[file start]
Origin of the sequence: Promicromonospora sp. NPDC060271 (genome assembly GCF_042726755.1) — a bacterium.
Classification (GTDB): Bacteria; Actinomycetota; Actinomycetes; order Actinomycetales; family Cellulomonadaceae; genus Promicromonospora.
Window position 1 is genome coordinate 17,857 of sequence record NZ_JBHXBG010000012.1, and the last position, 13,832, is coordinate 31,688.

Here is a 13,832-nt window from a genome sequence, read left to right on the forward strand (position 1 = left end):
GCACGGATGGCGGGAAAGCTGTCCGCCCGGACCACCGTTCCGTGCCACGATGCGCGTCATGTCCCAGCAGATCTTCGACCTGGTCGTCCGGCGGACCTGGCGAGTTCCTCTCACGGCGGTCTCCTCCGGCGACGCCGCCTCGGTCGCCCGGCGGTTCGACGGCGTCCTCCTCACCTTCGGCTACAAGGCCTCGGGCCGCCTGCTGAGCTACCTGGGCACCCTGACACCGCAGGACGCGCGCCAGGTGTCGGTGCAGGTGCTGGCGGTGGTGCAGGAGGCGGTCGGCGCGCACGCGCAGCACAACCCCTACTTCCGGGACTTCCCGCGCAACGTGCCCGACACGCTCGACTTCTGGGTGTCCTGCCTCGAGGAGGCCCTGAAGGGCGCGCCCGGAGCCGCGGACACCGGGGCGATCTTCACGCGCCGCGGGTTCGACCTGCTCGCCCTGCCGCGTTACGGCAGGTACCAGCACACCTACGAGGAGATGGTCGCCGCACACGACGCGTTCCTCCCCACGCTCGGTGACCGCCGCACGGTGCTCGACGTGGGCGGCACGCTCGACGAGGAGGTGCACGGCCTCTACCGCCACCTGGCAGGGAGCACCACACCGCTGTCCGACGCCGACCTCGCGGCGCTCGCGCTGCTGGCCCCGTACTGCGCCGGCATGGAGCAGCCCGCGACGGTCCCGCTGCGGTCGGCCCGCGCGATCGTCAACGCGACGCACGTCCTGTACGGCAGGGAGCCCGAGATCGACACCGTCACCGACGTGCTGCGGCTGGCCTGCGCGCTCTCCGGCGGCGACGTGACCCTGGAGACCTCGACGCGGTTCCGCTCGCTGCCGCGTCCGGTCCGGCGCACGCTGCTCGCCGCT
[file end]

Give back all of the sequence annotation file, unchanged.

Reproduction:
Origin of the sequence: Promicromonospora sp. NPDC060271 (genome assembly GCF_042726755.1) — a bacterium.
Classification (GTDB): Bacteria; Actinomycetota; Actinomycetes; order Actinomycetales; family Cellulomonadaceae; genus Promicromonospora.
Window position 1 is genome coordinate 17,857 of sequence record NZ_JBHXBG010000012.1, and the last position, 13,832, is coordinate 31,688.

Here is a 13,832-nt window from a genome sequence, read left to right on the forward strand (position 1 = left end):
GCACGGATGGCGGGAAAGCTGTCCGCCCGGACCACCGTTCCGTGCCACGATGCGCGTCATGTCCCAGCAGATCTTCGACCTGGTCGTCCGGCGGACCTGGCGAGTTCCTCTCACGGCGGTCTCCTCCGGCGACGCCGCCTCGGTCGCCCGGCGGTTCGACGGCGTCCTCCTCACCTTCGGCTACAAGGCCTCGGGCCGCCTGCTGAGCTACCTGGGCACCCTGACACCGCAGGACGCGCGCCAGGTGTCGGTGCAGGTGCTGGCGGTGGTGCAGGAGGCGGTCGGCGCGCACGCGCAGCACAACCCCTACTTCCGGGACTTCCCGCGCAACGTGCCCGACACGCTCGACTTCTGGGTGTCCTGCCTCGAGGAGGCCCTGAAGGGCGCGCCCGGAGCCGCGGACACCGGGGCGATCTTCACGCGCCGCGGGTTCGACCTGCTCGCCCTGCCGCGTTACGGCAGGTACCAGCACACCTACGAGGAGATGGTCGCCGCACACGACGCGTTCCTCCCCACGCTCGGTGACCGCCGCACGGTGCTCGACGTGGGCGGCACGCTCGACGAGGAGGTGCACGGCCTCTACCGCCACCTGGCAGGGAGCACCACACCGCTGTCCGACGCCGACCTCGCGGCGCTCGCGCTGCTGGCCCCGTACTGCGCCGGCATGGAGCAGCCCGCGACGGTCCCGCTGCGGTCGGCCCGCGCGATCGTCAACGCGACGCACGTCCTGTACGGCAGGGAGCCCGAGATCGACACCGTCACCGACGTGCTGCGGCTGGCCTGCGCGCTCTCCGGCGGCGACGTGACCCTGGAGACCTCGACGCGGTTCCGCTCGCTGCCGCGTCCGGTCCGGCGCACGCTGCTCGCCGCT